The Troodos mountain range around the village of Platres offers a huge choice of fantastic activities for adrenaline junkies. Ideal for hikers and mountain-bikers, the region is packed with stunning routes to explore, which are suitable for people of all ages and abilities. Much of the area is preserved in the Troodos National Park, which is renowned for its wildlife and flora. You could also go climbing on the slopes of Mount Olympos, the highest peak in Cyprus, which has a small ski resort in winter with a handful of runs for skiing and snowboarding. Other activities in the region include canyoning and paragliding, and lots of local companies offer jeep safaris to Mount Olympos and other locations in the Troodos range.
Platres is a rural village tucked away in the mountains, but you can swim in the natural pools fed by waterfalls if you want a dip. If you want to spend the day at the beach, head to Limassol, which is a vibrant and cosmopolitan city blessed with several fantastic beaches. Akti Olympion is the main beach, a 2kilometre-long stretch of golden sand, with plenty of facilities, including sunbed and parasol rental. If you prefer to head to a quieter cove, you’ll be spoilt for choice along this stretch of coast: a local favourite is the Paramali Beach (also a nesting site for loggerhead turtles) or the glorious Zapalo beach, which is set in a protected nature reserve.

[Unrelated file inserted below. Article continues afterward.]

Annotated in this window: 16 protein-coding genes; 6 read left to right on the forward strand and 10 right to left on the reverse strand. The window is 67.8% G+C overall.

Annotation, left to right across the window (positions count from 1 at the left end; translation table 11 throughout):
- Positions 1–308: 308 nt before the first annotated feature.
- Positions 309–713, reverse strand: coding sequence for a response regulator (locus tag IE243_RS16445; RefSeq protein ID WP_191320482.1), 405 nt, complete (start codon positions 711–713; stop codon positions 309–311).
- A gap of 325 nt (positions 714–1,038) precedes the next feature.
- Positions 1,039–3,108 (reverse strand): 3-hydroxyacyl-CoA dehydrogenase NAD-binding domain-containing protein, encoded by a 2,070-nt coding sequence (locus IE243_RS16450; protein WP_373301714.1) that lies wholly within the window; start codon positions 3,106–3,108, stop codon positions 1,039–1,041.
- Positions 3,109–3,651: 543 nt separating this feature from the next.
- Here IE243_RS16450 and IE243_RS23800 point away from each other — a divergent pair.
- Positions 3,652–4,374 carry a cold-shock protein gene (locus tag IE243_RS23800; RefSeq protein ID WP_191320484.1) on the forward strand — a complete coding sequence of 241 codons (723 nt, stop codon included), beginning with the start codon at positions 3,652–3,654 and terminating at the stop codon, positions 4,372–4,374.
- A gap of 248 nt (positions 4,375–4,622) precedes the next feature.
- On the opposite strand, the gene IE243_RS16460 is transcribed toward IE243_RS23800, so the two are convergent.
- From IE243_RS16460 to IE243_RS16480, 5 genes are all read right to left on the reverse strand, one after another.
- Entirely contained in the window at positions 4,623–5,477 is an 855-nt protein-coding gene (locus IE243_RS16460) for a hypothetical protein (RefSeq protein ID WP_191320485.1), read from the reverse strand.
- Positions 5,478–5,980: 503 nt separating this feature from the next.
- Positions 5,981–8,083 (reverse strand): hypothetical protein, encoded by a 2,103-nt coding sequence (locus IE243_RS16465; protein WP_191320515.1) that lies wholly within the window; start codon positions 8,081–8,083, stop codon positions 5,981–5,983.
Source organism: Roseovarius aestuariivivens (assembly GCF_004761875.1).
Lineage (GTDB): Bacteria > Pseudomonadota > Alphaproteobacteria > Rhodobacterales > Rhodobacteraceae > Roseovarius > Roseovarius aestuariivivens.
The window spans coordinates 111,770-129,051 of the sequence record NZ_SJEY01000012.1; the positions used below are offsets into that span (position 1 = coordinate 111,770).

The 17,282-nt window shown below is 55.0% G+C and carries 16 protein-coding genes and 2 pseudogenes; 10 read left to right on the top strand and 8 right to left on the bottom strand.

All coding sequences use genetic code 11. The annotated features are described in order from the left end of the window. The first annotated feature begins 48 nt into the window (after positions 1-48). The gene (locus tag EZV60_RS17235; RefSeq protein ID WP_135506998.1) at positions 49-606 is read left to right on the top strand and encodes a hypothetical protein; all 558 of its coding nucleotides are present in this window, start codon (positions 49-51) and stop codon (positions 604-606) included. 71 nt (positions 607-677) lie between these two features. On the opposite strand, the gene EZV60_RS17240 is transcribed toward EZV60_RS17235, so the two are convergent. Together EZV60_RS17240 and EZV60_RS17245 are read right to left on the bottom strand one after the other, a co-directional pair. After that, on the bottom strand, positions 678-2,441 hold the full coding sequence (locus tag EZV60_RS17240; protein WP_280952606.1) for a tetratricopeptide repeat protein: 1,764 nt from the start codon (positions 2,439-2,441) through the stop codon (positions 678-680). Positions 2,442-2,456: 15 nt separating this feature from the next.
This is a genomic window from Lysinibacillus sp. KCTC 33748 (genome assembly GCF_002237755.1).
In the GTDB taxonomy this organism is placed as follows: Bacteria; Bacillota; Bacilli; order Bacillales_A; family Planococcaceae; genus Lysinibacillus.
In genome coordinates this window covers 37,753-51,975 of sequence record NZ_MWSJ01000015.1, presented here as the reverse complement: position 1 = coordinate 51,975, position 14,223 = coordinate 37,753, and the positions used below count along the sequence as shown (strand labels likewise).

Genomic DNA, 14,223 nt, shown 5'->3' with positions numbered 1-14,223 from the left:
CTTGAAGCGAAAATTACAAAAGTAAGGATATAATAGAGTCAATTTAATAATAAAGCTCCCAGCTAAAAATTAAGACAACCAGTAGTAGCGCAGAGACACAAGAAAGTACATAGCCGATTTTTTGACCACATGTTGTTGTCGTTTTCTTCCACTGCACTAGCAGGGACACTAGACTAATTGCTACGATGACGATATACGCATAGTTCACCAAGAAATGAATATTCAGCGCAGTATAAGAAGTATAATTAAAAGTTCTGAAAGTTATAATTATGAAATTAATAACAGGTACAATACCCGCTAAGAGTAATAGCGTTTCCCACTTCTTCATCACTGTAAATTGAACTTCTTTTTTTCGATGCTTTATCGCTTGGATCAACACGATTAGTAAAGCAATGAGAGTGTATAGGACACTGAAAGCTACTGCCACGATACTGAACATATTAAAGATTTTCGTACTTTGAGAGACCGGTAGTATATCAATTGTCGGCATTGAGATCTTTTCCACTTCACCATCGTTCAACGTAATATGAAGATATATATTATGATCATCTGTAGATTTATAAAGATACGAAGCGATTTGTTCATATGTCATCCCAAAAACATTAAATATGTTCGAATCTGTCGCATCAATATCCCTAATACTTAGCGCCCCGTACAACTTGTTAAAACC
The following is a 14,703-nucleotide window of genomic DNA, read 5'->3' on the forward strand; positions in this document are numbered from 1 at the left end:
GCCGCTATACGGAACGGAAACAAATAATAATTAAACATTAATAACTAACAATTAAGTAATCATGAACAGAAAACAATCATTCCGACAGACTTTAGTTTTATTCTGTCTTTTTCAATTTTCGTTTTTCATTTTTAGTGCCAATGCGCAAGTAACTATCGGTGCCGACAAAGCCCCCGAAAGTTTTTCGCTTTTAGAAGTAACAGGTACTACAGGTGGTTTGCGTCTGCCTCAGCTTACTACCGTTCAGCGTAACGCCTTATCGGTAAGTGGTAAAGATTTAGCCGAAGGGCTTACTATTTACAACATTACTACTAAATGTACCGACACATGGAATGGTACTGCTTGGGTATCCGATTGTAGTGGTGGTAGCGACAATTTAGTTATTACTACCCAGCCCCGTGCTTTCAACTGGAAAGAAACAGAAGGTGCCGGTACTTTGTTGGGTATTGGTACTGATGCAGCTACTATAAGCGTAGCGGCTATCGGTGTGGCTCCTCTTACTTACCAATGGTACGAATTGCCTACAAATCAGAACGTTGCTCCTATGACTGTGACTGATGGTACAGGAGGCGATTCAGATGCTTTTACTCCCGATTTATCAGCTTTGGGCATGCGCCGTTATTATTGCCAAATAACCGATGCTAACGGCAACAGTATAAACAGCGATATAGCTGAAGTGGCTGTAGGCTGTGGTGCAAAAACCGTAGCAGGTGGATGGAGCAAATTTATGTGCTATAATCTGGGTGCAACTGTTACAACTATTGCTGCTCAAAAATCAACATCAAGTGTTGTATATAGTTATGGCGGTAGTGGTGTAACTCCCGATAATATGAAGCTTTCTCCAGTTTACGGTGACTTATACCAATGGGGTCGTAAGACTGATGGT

Visitors don’t come to Platres for the nightlife, at least not the bar and club variety. But if your idea of the perfect night out is to tuck into some tasty local food at a restaurant, and then relax over a few drinks with your new-found friends (you’ll find the locals extremely hospitable), then this village is for you. You can sit out on a pretty square, drink in hand and watch the world go by, or drift from tavern to tavern in the slow, easygoing style of the locals. If you fancy letting your hair down for a night, you can head to Limassol, which has scores of bars and clubs to choose from.
Platres is ideal for a peaceful, relaxed holiday in the mountains. Stunning scenery, plenty of wonderful hiking trails, wonderful waterfalls and enchanting villages to explore make this a perfect spot to unwind with your partner. No crowds, lots of peace and quiet, and a tranquil pace mean that you’ll be able to enjoy each other’s company to the full. If you like history, you’ll be thrilled by the area’s enchanting painted churches and medieval villages. If you’re into hiking, you couldn’t find a better base, with scores of superb walking routes. And, if you fancy a night on the town, you can pop into the vibrant resort of Limassol.
The little village of Platres has a surprisingly active cultural scene, with a full programme of art exhibitions, concerts, and festivals. It preserves a charming little medieval bridge, and you can explore other historic villages in the area. Among them is Pedoulas, which is home to a beautiful, UNESCO-listed church dedicated to the Archangel Michael, which preserves a breathtaking 16th-century iconostasis. Pedoulas also has a clutch of fascinating museums, including one dedicated to Byzantine art and another with exhibits on local folk traditions. The spectacular Kykkos monastery, established in the 11th century and rebuilt in the 1920s, sits on a dramatic peak 20km west of the Pedoulas.